and output decisions. Allocative and productive efficiency is studied for each market
structure as well as the basis and difference in decision making for perfect or pure
competition, monopoly, oligopoly and monopolistic competition.
B. In Factor Markets we apply the concepts of supply and demand to markets for land,
labor and capital. We analyze derived demand and how the factor’s marginal product
and marginal revenue product affect the demand for and price of the factor.
C. Market Failure and Government concentrates on the arguments for and against
government intervention in the marketplace. We study marginal social benefit and
marginal social cost concepts as applied to externalities, public goods and market
distribution of income to determine the need for government intervention.
Text and Materials
Mankiw, N. Gregory, Principles of Economics – Sixth Edition Thomson South-Western,
Course Structure
In Class: Lecture style covering the material from Mankiw, N. Gregory, Principles of
Economics, supplemented with overhead transparencies supplied with the text as well as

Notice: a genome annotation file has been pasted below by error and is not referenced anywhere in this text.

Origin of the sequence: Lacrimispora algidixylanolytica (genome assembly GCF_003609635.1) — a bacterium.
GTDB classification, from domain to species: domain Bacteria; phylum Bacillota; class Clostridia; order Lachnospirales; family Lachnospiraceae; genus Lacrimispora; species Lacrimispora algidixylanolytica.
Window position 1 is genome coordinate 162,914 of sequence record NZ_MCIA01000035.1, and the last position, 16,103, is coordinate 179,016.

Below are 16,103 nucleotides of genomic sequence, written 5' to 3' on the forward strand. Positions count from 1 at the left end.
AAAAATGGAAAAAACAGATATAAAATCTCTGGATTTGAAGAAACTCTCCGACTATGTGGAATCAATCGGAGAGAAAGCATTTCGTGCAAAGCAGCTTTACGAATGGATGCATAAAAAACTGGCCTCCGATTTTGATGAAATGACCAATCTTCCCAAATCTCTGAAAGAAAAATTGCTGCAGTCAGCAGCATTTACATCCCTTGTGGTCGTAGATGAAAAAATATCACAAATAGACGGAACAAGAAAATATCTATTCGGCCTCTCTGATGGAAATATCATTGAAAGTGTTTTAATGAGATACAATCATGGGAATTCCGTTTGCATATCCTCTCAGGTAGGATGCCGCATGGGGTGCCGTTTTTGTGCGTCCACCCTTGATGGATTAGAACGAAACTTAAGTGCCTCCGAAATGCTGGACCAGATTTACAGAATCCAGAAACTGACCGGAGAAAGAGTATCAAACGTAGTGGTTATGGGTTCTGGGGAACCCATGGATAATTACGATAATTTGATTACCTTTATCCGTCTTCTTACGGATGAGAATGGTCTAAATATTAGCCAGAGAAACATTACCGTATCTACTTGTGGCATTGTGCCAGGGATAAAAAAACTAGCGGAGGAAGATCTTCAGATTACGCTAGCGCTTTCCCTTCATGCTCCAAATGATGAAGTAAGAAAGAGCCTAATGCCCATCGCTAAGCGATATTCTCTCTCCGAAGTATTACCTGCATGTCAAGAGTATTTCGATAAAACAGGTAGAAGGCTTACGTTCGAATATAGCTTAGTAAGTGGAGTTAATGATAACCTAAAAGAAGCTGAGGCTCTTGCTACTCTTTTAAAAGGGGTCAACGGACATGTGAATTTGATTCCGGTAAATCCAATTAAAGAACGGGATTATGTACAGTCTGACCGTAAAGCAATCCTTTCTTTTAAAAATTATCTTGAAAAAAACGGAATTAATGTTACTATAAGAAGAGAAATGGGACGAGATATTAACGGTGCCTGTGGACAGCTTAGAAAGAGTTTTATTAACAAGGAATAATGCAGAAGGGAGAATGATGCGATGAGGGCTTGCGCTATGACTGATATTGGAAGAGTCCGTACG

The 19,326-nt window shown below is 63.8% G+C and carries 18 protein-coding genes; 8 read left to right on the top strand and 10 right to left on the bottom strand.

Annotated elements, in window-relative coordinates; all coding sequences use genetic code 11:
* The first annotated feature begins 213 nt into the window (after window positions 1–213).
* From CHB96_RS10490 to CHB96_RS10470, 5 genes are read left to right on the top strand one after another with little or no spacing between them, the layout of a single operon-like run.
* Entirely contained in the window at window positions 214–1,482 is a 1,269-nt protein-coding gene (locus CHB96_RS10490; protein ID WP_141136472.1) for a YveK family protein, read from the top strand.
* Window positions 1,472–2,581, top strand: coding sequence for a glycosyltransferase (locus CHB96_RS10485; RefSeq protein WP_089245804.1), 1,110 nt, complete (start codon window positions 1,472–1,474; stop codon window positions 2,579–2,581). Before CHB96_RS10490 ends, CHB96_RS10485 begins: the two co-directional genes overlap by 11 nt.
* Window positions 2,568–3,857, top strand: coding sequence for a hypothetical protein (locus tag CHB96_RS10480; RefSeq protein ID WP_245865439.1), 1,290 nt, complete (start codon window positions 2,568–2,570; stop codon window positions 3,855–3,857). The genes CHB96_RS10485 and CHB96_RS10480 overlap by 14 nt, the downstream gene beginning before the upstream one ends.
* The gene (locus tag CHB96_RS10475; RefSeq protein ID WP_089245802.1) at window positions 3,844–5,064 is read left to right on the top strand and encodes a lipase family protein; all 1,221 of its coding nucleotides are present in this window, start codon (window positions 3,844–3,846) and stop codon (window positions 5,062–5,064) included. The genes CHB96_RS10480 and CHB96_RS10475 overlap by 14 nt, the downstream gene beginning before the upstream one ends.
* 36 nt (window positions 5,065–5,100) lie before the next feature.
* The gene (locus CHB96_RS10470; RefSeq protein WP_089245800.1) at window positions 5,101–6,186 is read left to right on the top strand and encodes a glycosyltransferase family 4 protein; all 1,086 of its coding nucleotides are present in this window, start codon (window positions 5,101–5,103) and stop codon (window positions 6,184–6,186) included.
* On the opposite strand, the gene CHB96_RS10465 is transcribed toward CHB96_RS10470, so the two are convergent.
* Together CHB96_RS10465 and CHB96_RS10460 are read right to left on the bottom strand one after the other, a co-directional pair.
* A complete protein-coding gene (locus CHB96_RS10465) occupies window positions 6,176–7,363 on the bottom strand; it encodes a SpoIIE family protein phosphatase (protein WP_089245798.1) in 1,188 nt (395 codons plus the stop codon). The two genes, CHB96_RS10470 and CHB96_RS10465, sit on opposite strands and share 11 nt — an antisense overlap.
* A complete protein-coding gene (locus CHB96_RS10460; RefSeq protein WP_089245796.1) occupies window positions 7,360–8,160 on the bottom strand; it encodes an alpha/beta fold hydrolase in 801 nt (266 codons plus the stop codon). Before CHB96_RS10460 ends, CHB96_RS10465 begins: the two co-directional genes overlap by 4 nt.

video projections from the Internet. We go over the homework questions completely
using the video projector and the supplied answers from the publisher website and
analysis of the Activities from the Morton book.
a. Assigned problems from Problems and Applications section from each chapter of
Mankiw, N. Gregory, Principles of Economics hereafter referred to as Mankiw.
a. Unit tests comprised of selected questions from the assigned homework as well as
relevant free response questions from previous AP Exams.
b. Final examination is a complete previously released AP Examination, both multiple
choice and free response sections given over the course of two classes so there is a 2hour window of completion.
Course Outline
Unit 1: Basic Concepts
Time: 1 ½ weeks
Key Topics: Scarcity, choice, opportunity costs, the invisible hand, efficiency, market
failure standard of living, inflation vs. unemployment, business cycle, the circular flow
diagram, microeconomics vs. macroeconomics, positive vs. normative analysis,
production possibilities curve, property rights and marginal analysis.